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This weekend I'll be relaxing in one of my favorite vacation spots -- Las Vegas. (Well, maybe relaxing isn't the right word, since I usually need a rest when I get home!) If you've been to Sin City recently, you know that an entertainer named Danny Gans has become one of the hottest acts in town. The guy signed a $10 million-a-year deal to play at the Mirage. Now that's a good gig.
Gans is an extraordinary showman who easily transitions from dead-on impersonations of Sammy Davis to Al Pacino. He has range. But what sets him apart is an amazing ability to change his act based upon the reaction of his audience. Only the first few minutes of his performance are the same every night. The rest changes, so no two shows are ever repeated.
Gan reinvents himself nightly on a Vegas stage. In much the same way, great business leaders reinvent themselves when they communicate the message behind their service, product, company, or cause. I recall reading an article about Klaus Kleinfeld, president and CEO of Siemens (SI
), an industrial giant. Ask him about popular music, and he can go on about the latest hip-hop star and the artist's contribution to the music scene. With a doctorate and MBA, Kleinfeld is equally at ease discussing the latest strategic management theories.
CONSTANTLY CHANGING. In a January, 2004, USA Today profile, a senior vice-president for marketing at Siemens offered his take on Kleinfeld as such: "I worked at GE (GE
) with Jack Welch, and I worked in the Reagan Administration. I've never met a person who is as good a communicator as Klaus. It's a combination of his tremendous curiosity and his energy."
Curiosity is the key word. Kleinfeld's curiosity keeps him fresh and contemporary. Great business leaders are curious, always learning about the world around them and the world in which they do business. But they go one step further. They incorporate what they learn into their daily business communications -- infusing their presentations with fresh stories, strategies, ideas, and cultural references. They'll effortlessly weave references to pop culture with the latest management strategies and ideas. By doing so, they're much more engaging and interesting.
As a small-business professional, you should strive to keep your presentations topical to win over key audiences, including employees, colleagues, and customers. Financial guru Suze Orman once told me that when she was working as a planner in a small city near San Francisco, she would never use the same story twice with her clients. Financial markets are dynamic, always changing, as are conditions and case studies.
NEW AGE IDEAS. Venture capitalists have told me the most engaging presentations are topical. An investor for one of the world's largest VC firms once said entrepreneurs can grab his attention by teaching him something about an industry that he didn't know before. That starts by keeping your eyes open and being curious about the world around you.
Some people go to great lengths to stay current. Entrepreneur George Zimmer, who founded the Men's Wearhouse (MW
) chain of clothing stores, keeps his brand fresh by seeking insight from nontraditional thinkers. In June, 2004, the company nominated spiritual guru Deepak Chopra to sit on its board. The Indian-born doctor turned new age master isn't exactly the kind of person you would associate with a men's apparel chain, but according to Zimmer, he's a "new paradigm" business thinker.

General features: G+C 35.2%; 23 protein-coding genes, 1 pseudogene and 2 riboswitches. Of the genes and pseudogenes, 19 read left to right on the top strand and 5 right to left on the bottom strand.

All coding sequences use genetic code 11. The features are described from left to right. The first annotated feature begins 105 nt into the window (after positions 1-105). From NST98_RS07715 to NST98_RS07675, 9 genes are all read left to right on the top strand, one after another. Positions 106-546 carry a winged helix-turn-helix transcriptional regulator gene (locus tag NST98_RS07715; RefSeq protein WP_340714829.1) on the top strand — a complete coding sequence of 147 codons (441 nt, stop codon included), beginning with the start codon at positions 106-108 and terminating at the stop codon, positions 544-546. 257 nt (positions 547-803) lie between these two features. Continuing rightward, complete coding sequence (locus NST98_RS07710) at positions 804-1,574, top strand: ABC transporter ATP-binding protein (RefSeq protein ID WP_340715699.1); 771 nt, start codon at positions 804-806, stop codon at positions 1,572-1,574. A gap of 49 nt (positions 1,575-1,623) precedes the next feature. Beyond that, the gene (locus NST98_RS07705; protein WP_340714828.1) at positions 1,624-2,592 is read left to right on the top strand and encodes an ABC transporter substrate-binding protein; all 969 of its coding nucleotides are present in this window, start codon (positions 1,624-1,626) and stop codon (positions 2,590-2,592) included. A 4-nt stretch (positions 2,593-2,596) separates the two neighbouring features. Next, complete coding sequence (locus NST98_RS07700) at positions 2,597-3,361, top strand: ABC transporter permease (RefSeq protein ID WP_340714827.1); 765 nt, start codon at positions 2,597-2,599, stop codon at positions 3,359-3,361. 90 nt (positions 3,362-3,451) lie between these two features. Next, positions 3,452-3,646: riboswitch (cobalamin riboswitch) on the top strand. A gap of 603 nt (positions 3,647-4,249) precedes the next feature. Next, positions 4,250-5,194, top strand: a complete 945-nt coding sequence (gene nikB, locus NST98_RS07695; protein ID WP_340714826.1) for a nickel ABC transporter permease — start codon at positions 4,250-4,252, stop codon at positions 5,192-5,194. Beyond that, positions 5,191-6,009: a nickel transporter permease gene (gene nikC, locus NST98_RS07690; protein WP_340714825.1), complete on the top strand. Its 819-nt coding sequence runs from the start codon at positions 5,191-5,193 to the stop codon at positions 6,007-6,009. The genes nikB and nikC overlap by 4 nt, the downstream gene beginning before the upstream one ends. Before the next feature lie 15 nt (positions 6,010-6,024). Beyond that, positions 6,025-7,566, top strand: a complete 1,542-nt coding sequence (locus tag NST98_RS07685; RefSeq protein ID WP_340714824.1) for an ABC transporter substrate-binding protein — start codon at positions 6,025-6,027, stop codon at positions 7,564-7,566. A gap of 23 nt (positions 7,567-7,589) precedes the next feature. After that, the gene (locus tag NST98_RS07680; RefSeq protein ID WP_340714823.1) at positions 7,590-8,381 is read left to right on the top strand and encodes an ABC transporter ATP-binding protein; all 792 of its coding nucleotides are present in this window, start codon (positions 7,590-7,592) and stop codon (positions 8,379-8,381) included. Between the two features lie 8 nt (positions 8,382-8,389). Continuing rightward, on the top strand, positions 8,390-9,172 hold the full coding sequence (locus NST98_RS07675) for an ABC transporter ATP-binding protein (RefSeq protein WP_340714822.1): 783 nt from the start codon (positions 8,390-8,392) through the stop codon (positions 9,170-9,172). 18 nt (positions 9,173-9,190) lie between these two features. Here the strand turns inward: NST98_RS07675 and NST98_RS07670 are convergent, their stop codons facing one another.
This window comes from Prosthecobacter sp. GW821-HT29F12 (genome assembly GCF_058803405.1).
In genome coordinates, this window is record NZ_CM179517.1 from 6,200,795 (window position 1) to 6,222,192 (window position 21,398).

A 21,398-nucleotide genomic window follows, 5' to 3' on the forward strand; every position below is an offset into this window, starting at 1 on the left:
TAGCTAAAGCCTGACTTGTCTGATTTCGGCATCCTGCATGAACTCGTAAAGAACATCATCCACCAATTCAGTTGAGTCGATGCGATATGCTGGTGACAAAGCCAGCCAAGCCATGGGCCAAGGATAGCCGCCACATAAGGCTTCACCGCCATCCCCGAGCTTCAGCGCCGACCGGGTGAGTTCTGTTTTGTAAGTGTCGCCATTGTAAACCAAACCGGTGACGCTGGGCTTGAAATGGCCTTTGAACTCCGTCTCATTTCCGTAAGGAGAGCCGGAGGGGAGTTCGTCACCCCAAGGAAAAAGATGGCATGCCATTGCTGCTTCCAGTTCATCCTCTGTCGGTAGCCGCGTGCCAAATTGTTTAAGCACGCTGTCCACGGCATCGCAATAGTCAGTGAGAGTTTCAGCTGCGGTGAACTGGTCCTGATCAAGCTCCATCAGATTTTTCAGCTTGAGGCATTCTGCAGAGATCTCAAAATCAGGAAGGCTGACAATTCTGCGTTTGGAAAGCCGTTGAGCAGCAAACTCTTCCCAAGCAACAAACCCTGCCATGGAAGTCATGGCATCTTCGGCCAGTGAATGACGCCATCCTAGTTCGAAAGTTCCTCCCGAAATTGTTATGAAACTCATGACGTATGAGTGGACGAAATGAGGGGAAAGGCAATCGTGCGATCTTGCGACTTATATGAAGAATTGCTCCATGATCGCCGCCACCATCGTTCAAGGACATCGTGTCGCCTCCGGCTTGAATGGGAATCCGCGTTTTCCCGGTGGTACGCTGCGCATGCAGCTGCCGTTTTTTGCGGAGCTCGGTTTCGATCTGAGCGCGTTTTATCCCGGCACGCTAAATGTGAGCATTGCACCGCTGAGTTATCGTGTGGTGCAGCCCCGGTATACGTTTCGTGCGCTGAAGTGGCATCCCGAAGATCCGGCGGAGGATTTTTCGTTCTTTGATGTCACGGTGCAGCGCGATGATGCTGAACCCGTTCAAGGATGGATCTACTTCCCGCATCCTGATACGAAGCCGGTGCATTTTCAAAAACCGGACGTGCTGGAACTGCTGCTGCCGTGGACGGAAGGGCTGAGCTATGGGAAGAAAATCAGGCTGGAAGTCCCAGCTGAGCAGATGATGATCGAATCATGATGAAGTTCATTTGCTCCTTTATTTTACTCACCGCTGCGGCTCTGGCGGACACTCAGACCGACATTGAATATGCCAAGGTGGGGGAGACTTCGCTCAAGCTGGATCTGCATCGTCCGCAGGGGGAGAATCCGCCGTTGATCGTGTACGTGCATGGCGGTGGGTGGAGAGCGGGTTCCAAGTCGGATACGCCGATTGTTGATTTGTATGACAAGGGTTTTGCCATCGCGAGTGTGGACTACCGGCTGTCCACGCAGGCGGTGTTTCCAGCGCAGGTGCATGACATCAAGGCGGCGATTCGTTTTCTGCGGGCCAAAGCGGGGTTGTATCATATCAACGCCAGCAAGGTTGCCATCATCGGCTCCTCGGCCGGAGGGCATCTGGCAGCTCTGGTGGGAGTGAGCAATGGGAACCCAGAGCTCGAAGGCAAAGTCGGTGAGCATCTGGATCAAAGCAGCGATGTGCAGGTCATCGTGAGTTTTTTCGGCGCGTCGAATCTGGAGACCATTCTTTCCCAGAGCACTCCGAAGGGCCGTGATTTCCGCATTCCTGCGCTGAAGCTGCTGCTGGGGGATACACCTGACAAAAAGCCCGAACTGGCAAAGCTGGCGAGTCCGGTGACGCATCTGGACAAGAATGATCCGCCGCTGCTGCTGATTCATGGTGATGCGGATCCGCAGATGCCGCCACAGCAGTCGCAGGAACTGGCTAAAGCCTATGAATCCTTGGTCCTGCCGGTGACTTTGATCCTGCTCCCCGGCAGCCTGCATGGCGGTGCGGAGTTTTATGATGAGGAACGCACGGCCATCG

A CEO, Zimmer says, has to balance the interest of all stakeholders -- employees, customers, vendors, and the communities in which they do business. Zimmer stays fresh and current in a traditional industry.
FOLLOW MADONNA. Last year, I had the opportunity to interview Monster.com (MNST
) founder Jeff Taylor, who said executives need to get out more. They may understand their company or product, but they struggle to show how it applies to our everyday lives.
"Become an expert in your industry, as well as your company or product," Taylor told me. "You have to be willing to change. A lot of people get known for one thing in their life. Like Henry Winkler getting stuck with Fonzi and never getting out of that character. Or Gary Coleman or William Shatner. Within your business, it's important to change and evolve, like Madonna."
Taylor always sought to reinvent himself and the company. He wasn't content to sit behind a computer in his office every day. "Be willing to change," he said. "But communicate those changes consistently."
UNDER CONSTRUCTION. In its 10-year history, Monster has continued to reinvent its slogan to reflect changes in what job seekers and employers seem to care about at a particular time. The taglines are meant to resonate with ever-changing career environments. Monster has changed its slogan no fewer than four times in the last decade, beginning with "There's a Better Job Out There." Other slogans include "Never Settle," "Declare Your Independence," and "Today's the Day."
Regardless of the slogan, the message is communicated consistently in all of Monster's marketing material and advertising -- print, TV and radio, or the Internet. Taylor kept his brand fresh by reinventing it virtually every two years. Although still an adviser to the company, he has moved on to other projects because he continues to discover new ways of reinventing industries in much the same way as Monster reinvented the way millions of people look for jobs.
Management guru Tom Peters once wrote, "The difference between great and average in any job...is having the imagination and zeal to recreate yourself daily." Reinvent yourself daily by staying fresh, current, and topical. You cannot afford less.